Former Disney executives give film industry tips

Dick Cook applied at Disneyland Park when he was a college student because he already spent most of his time there, so he figured working there was ideal when he was job hunting. Cook was hired and was able to go from riding the Disneyland Monorail to becoming the chairman of Walt Disney Studios.

Cook, now former chairman of Walt Disney Studios, and Mark Zoradi, former president of Walt Disney Motion Pictures Group, came to Santa Monica College on April 4 to talk to students about the movie industry and its workings.

During the discussion, they told students about their experiences with the industry, and gave them a few words of advice that could help them in the future.

The discussion started with the upcoming movie "42," a film about the life of Jackie Robinson, the first African American professional baseball player. Cook, who produced the movie, talked about the importance of casting the right actor for the movie.

Cook said that since the movie has racial content, it was important to get someone that could make the audience feel as if they were actually watching Robinson.

Zoradi said choosing the right actor is not the only factor that makes a movie successful. Marketing is what makes the audience actually want to go see the movie.

But before the movie is presented, the creation process — the filming of scenes or recording of the voice characters — becomes the most important task. "You have a lot of people, and you're trying to keep everybody on the same page and keep the communication flowing in order to create something that will last a long life," Cook said.

The digital revolution is also something Zoradi said to be aware of.

"It wasn't long ago that a 35-millimeter film was running through those projectors," Zoradi said. "Today, they are gone."

"They are almost gone completely to digital," said Zoradi. "Those projectors are being run by a hard drive or being downloaded by a satellite dish."

Digital technology has made it less expensive to show the movies in theaters and to create them to either DVDs or Blu-Rays, accoridng to Zoradi. However, the marketing for the movie does not get any cheaper.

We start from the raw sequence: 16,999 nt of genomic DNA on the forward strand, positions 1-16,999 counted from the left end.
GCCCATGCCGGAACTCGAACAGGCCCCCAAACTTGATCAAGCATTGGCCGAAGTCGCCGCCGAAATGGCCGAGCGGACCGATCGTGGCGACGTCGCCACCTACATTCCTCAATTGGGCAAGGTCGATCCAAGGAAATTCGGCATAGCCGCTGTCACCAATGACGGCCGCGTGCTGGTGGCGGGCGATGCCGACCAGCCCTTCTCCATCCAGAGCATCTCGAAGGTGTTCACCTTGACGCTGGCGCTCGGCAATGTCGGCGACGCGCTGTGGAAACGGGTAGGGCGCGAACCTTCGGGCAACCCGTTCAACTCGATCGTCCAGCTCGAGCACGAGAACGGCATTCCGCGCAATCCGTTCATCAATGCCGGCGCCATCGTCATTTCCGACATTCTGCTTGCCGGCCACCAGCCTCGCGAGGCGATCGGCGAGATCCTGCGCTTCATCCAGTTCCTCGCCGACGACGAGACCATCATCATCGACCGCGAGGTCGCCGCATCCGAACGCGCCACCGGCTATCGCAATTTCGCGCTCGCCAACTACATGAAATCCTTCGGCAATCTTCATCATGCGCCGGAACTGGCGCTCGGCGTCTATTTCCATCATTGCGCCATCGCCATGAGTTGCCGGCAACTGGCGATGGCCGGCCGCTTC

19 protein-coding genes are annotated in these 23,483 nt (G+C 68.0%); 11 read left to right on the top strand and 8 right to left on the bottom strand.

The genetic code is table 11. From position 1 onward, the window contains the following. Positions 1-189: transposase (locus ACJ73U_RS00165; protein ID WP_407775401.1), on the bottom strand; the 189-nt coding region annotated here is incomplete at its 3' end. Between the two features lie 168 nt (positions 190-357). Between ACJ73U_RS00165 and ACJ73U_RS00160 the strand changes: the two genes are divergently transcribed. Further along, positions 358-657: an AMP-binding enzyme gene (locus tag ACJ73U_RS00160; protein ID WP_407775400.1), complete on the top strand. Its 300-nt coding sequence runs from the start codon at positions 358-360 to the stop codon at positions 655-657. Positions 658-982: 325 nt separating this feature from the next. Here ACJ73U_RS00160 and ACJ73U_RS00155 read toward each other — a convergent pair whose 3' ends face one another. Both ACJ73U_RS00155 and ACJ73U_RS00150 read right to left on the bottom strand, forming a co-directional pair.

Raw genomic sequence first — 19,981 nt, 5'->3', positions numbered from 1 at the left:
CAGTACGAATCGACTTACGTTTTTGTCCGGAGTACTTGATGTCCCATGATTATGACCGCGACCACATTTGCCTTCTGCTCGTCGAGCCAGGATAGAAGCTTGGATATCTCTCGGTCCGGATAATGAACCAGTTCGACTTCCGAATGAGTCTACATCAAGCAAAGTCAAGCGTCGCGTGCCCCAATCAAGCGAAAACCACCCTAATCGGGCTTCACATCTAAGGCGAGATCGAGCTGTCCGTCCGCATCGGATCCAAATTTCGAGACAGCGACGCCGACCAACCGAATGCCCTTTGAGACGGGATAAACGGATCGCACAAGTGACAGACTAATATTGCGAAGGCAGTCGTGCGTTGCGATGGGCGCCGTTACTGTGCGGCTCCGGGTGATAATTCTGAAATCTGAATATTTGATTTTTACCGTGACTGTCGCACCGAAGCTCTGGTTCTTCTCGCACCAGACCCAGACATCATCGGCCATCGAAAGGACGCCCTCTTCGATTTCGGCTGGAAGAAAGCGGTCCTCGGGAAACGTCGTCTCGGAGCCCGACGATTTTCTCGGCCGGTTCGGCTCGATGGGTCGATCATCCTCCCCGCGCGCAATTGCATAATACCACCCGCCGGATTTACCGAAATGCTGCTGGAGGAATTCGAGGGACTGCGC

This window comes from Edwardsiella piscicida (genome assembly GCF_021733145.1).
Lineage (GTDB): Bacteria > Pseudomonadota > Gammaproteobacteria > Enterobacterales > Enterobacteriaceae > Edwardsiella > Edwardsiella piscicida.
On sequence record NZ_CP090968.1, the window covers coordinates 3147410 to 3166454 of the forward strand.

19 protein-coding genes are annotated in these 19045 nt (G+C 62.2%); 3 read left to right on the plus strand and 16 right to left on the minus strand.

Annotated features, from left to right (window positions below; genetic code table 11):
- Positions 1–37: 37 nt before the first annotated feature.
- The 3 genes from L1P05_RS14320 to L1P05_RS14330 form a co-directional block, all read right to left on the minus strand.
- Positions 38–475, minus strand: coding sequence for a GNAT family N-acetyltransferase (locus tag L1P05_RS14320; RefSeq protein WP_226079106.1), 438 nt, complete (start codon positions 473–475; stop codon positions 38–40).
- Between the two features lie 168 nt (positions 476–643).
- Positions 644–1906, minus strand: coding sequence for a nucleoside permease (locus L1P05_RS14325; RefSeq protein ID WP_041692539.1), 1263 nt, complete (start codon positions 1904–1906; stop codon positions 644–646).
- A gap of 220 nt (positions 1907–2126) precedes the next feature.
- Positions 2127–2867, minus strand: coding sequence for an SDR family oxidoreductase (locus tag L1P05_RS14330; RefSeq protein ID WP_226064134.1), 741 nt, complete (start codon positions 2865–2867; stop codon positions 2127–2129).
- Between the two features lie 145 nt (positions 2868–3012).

Zoradi said that since people are all over the place with technology, they have to spend money on advertisement to make sure all of the audiences are reached.

Social media has played a role on the success of movies to raise awareness of opening nights and circulate reviews by critics, paving the way for potential movie-goers to judge a film on what others have said, according to Zoradi.

According to Cook, in order for students to be successful in the film industry, they have to be prepared for rejection. Getting into the film industry is not easy, and anyone who wants to has to give all their interest to it, he said.

"This is one of the industries that does not depend on age or on seniority," Cook said. "It's how good you are."

What students should be aware of when looking into the industry is that producers are constantly looking for new projects and creating opportunities.

When closing the discussion, both Cook and Zoradi left students with some advice.

"If it's not working out for you, don't be afraid to change," Zerodi said.

Cook said that the movie industry is the "meanest and toughest" one to get into. If students still want to make it in the industry after knowing that, then the best way is by "finding your way, persevering, not getting down, pushing through, sticking with it, and never quitting," he said.